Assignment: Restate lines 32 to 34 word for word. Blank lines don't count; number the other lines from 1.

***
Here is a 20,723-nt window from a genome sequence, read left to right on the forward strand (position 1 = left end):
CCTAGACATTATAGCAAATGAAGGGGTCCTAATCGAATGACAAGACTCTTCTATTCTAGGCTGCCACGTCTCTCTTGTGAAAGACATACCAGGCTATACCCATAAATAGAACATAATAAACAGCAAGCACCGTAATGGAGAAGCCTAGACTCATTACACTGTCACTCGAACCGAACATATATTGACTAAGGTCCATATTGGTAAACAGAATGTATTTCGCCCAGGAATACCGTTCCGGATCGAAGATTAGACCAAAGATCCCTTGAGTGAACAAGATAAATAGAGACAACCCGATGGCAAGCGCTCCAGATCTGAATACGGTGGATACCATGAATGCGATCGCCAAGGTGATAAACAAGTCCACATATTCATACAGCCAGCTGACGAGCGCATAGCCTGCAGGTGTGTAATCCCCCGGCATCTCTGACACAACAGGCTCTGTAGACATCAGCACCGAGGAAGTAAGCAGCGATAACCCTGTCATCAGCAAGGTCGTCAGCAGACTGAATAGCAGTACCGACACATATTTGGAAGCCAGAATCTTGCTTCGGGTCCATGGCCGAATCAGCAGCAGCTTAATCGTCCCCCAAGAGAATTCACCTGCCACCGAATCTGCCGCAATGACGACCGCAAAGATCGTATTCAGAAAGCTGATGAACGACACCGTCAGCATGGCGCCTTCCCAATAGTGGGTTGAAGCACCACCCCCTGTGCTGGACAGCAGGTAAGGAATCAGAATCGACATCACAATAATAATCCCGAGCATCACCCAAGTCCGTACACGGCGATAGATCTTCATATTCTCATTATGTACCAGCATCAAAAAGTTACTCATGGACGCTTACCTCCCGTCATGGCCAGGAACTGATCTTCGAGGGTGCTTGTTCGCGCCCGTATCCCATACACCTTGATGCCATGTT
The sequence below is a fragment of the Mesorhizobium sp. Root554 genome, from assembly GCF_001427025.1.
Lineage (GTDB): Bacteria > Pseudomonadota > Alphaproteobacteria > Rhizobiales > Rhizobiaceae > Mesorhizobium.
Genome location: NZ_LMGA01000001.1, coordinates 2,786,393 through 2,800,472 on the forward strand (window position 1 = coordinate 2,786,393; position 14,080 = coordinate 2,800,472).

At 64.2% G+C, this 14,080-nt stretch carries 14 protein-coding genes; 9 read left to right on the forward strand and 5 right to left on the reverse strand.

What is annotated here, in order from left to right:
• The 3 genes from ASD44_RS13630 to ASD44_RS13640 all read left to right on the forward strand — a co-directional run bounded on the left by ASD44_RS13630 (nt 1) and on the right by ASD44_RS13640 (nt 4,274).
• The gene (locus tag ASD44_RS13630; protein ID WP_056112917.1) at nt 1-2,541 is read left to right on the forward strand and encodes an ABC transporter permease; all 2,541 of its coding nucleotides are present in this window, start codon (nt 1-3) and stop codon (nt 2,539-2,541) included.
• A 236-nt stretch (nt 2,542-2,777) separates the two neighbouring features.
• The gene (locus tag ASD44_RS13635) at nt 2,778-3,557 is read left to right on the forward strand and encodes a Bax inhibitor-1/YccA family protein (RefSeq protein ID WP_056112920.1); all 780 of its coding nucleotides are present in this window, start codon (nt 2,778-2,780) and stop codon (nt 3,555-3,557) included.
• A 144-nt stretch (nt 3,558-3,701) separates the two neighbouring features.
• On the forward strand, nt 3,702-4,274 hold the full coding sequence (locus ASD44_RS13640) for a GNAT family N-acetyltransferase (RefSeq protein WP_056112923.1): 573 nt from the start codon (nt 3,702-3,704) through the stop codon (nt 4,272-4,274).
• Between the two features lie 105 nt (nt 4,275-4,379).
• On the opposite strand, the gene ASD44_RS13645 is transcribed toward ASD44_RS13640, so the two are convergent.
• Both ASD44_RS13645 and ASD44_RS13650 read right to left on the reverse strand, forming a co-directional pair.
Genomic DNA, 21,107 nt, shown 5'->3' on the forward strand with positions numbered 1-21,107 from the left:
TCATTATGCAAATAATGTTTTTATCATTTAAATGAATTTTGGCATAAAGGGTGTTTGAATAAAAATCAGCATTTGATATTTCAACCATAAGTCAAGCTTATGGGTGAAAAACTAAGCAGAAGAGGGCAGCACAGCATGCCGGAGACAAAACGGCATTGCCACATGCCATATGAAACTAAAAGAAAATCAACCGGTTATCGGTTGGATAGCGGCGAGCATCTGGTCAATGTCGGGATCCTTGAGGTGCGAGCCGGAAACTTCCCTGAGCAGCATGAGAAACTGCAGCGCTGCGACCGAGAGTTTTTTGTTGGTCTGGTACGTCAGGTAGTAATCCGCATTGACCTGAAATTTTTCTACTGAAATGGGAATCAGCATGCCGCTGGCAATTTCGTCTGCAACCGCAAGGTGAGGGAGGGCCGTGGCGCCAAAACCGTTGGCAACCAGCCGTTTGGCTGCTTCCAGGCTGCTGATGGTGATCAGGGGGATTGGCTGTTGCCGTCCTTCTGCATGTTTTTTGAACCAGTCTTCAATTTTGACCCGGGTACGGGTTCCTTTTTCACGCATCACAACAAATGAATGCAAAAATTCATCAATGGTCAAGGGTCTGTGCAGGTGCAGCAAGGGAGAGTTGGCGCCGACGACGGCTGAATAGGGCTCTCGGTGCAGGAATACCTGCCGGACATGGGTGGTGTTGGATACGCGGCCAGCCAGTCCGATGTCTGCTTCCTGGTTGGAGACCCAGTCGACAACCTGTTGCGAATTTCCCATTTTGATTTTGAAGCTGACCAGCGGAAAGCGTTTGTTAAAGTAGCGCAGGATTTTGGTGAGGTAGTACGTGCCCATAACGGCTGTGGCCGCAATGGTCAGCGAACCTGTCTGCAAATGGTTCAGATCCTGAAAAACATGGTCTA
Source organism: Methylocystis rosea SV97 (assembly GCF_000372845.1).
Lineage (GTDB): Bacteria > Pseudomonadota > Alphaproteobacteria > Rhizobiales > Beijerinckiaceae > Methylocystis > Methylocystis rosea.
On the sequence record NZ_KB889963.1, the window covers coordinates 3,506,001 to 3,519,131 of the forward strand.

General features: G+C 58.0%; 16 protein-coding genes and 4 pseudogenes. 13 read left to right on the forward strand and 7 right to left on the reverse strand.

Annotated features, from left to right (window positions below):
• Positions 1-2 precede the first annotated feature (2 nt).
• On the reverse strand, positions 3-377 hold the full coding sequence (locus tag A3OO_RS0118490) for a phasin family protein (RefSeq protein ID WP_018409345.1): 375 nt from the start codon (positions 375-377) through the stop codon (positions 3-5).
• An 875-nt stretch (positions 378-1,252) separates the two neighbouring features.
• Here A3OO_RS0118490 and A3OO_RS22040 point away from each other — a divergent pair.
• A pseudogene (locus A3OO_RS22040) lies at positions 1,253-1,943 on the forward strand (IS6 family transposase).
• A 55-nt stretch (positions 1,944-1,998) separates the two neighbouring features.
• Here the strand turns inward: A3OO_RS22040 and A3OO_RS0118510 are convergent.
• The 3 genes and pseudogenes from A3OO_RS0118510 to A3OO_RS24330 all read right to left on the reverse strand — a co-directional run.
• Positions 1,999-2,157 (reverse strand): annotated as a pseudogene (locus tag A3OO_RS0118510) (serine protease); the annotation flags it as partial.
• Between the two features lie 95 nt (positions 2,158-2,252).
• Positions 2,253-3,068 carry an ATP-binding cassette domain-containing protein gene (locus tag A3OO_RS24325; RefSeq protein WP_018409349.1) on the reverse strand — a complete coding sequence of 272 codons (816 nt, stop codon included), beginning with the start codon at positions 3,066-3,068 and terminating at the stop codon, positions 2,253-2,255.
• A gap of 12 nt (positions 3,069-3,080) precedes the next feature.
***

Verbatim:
• Positions 1,999-2,157 (reverse strand): annotated as a pseudogene (locus tag A3OO_RS0118510) (serine protease); the annotation flags it as partial.
• Between the two features lie 95 nt (positions 2,158-2,252).
• Positions 2,253-3,068 carry an ATP-binding cassette domain-containing protein gene (locus tag A3OO_RS24325; RefSeq protein WP_018409349.1) on the reverse strand — a complete coding sequence of 272 codons (816 nt, stop codon included), beginning with the start codon at positions 3,066-3,068 and terminating at the stop codon, positions 2,253-2,255.